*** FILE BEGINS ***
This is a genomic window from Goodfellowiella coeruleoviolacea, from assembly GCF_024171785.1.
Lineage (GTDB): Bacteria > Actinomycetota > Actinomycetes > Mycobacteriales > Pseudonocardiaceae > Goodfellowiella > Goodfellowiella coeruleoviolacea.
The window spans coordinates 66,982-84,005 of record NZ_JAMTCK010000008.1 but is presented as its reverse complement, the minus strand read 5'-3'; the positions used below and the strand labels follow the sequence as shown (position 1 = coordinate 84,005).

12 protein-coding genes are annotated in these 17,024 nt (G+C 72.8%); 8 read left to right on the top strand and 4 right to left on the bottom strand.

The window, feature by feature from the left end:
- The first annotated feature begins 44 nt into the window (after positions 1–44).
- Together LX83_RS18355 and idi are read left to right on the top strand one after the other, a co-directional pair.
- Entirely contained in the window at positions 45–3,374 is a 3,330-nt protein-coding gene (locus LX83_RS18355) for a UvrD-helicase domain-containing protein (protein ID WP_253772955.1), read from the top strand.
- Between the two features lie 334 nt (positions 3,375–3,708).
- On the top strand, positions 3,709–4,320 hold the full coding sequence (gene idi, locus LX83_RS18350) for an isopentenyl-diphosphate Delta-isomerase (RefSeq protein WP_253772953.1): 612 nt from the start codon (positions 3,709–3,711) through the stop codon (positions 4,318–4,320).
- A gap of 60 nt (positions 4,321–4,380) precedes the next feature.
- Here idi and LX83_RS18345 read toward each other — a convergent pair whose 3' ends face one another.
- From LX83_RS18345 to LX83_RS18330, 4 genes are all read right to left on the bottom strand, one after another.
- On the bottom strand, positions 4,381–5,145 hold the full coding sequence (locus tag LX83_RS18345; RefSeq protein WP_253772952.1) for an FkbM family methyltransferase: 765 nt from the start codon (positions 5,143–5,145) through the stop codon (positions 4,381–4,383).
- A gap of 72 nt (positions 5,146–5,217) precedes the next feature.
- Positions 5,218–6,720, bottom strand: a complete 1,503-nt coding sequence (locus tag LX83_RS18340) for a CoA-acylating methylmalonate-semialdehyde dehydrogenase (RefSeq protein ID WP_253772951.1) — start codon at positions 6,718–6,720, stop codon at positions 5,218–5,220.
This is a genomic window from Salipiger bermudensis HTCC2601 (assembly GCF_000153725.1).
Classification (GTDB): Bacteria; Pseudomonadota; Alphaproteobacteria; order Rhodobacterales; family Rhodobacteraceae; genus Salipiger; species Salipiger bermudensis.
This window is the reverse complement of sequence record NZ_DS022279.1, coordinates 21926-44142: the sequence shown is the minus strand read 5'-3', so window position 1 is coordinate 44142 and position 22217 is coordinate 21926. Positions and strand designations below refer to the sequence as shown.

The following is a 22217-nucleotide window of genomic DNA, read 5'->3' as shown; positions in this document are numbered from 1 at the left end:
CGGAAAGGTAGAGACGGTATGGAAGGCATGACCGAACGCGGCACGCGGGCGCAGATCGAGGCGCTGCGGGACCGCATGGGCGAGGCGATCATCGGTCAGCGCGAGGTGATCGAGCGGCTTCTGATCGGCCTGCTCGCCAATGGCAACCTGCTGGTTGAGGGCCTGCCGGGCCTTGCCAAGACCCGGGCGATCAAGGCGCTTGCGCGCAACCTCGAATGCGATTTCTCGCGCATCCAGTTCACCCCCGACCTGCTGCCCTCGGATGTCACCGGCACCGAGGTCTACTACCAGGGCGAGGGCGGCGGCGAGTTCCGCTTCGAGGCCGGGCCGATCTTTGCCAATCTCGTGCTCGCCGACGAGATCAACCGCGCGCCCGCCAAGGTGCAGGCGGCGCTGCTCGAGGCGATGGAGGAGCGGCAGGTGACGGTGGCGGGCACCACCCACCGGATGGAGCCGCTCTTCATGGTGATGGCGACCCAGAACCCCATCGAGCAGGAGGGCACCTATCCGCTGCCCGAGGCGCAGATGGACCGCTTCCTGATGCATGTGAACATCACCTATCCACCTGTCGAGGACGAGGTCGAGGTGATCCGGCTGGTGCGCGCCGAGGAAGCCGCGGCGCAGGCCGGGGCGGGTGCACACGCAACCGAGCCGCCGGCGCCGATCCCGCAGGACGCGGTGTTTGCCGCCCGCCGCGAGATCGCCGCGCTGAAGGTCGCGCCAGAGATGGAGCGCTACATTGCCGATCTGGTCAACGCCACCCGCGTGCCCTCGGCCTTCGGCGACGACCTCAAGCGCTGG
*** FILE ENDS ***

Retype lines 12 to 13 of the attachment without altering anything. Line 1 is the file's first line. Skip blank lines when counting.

- Here idi and LX83_RS18345 read toward each other — a convergent pair whose 3' ends face one another.
- From LX83_RS18345 to LX83_RS18330, 4 genes are all read right to left on the bottom strand, one after another.